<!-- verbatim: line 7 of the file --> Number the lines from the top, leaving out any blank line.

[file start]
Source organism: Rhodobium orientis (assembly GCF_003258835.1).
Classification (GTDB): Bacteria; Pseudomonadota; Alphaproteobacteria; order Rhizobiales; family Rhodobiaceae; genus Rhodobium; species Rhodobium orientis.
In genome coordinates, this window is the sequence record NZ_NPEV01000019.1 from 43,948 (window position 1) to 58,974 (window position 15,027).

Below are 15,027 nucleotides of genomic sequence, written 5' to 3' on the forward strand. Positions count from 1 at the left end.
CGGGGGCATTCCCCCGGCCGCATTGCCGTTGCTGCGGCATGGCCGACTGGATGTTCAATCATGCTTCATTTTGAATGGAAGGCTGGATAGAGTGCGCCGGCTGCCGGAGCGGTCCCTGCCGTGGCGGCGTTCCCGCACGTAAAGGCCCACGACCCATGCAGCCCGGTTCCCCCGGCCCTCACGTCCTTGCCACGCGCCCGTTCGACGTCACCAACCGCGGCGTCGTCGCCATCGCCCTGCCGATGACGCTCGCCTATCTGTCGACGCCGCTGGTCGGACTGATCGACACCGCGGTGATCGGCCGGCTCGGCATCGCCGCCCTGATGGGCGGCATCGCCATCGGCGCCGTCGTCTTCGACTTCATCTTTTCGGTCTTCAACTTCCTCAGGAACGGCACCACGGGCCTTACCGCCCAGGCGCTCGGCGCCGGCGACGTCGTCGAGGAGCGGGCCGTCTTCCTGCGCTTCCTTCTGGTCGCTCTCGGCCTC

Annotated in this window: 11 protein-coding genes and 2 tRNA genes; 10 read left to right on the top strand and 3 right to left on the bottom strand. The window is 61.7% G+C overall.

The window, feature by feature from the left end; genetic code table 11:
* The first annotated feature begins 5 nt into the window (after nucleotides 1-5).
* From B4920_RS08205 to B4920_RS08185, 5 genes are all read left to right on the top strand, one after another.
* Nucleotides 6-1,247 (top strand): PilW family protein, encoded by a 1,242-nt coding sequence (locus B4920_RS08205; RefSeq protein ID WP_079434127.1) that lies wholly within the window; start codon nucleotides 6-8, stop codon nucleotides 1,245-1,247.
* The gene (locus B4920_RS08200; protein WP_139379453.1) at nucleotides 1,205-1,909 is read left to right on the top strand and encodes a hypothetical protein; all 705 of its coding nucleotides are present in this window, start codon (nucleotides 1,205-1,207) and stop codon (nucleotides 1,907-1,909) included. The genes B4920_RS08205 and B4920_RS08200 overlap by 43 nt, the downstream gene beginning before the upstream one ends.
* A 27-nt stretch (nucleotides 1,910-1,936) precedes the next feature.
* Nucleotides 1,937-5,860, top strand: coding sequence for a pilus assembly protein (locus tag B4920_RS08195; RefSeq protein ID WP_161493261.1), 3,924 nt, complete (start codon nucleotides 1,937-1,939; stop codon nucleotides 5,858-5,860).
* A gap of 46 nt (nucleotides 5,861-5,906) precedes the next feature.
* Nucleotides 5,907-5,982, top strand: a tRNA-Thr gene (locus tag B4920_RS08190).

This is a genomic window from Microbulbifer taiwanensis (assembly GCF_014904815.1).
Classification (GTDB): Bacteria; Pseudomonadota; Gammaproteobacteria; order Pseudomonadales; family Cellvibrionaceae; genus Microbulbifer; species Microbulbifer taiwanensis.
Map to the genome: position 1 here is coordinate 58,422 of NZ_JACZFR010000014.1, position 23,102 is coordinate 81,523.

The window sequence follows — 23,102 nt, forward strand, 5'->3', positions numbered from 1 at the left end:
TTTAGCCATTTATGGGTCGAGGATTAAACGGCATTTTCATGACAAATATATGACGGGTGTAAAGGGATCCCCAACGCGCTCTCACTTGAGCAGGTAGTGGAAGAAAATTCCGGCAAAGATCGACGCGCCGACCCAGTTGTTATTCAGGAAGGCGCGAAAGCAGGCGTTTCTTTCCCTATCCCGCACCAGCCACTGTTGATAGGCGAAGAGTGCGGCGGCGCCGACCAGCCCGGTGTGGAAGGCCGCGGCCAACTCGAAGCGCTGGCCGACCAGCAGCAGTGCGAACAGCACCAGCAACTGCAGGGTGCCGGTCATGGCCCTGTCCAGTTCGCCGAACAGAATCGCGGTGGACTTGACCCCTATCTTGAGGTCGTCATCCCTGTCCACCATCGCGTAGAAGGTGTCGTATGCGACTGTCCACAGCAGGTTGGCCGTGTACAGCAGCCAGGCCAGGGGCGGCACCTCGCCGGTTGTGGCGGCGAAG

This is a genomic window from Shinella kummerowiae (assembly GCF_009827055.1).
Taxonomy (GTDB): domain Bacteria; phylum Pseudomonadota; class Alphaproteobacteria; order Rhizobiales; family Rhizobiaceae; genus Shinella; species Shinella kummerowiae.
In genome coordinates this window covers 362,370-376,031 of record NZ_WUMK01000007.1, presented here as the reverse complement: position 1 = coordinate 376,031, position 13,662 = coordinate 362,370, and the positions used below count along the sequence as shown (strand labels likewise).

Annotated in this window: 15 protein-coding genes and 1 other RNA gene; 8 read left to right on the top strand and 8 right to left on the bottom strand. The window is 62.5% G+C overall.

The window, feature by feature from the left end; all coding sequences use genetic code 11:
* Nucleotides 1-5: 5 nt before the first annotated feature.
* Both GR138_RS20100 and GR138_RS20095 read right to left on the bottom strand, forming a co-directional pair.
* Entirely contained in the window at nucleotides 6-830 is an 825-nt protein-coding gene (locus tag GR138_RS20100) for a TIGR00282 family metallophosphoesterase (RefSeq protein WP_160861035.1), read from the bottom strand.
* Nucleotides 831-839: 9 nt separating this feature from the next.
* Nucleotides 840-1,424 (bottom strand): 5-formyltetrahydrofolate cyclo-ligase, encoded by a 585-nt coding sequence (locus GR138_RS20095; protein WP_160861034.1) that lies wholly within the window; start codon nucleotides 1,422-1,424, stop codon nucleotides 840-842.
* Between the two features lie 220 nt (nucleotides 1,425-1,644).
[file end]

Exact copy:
The window, feature by feature from the left end; genetic code table 11: